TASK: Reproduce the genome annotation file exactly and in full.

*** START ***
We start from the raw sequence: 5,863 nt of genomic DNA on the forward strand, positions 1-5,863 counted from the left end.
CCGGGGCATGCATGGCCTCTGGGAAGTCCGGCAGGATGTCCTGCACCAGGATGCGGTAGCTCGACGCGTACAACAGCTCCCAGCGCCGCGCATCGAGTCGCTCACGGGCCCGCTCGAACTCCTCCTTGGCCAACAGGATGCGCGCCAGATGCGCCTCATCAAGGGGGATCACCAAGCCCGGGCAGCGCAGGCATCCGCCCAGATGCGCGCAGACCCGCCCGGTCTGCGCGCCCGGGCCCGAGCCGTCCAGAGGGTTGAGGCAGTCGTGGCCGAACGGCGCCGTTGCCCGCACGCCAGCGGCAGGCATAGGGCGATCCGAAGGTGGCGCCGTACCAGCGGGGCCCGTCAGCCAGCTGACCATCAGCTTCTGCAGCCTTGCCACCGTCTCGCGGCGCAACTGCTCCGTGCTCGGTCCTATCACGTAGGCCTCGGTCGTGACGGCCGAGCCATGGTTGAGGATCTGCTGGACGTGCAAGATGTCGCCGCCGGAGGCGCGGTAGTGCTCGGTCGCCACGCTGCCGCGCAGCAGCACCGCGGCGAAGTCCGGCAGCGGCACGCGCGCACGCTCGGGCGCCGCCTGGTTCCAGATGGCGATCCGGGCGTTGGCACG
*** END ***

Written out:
We start from the raw sequence: 5,863 nt of genomic DNA on the forward strand, positions 1-5,863 counted from the left end.
CCGGGGCATGCATGGCCTCTGGGAAGTCCGGCAGGATGTCCTGCACCAGGATGCGGTAGCTCGACGCGTACAACAGCTCCCAGCGCCGCGCATCGAGTCGCTCACGGGCCCGCTCGAACTCCTCCTTGGCCAACAGGATGCGCGCCAGATGCGCCTCATCAAGGGGGATCACCAAGCCCGGGCAGCGCAGGCATCCGCCCAGATGCGCGCAGACCCGCCCGGTCTGCGCGCCCGGGCCCGAGCCGTCCAGAGGGTTGAGGCAGTCGTGGCCGAACGGCGCCGTTGCCCGCACGCCAGCGGCAGGCATAGGGCGATCCGAAGGTGGCGCCGTACCAGCGGGGCCCGTCAGCCAGCTGACCATCAGCTTCTGCAGCCTTGCCACCGTCTCGCGGCGCAACTGCTCCGTGCTCGGTCCTATCACGTAGGCCTCGGTCGTGACGGCCGAGCCATGGTTGAGGATCTGCTGGACGTGCAAGATGTCGCCGCCGGAGGCGCGGTAGTGCTCGGTCGCCACGCTGCCGCGCAGCAGCACCGCGGCGAAGTCCGGCAGCGGCACGCGCGCACGCTCGGGCGCCGCCTGGTTCCAGATGGCGATCCGGGCGTTGGCACG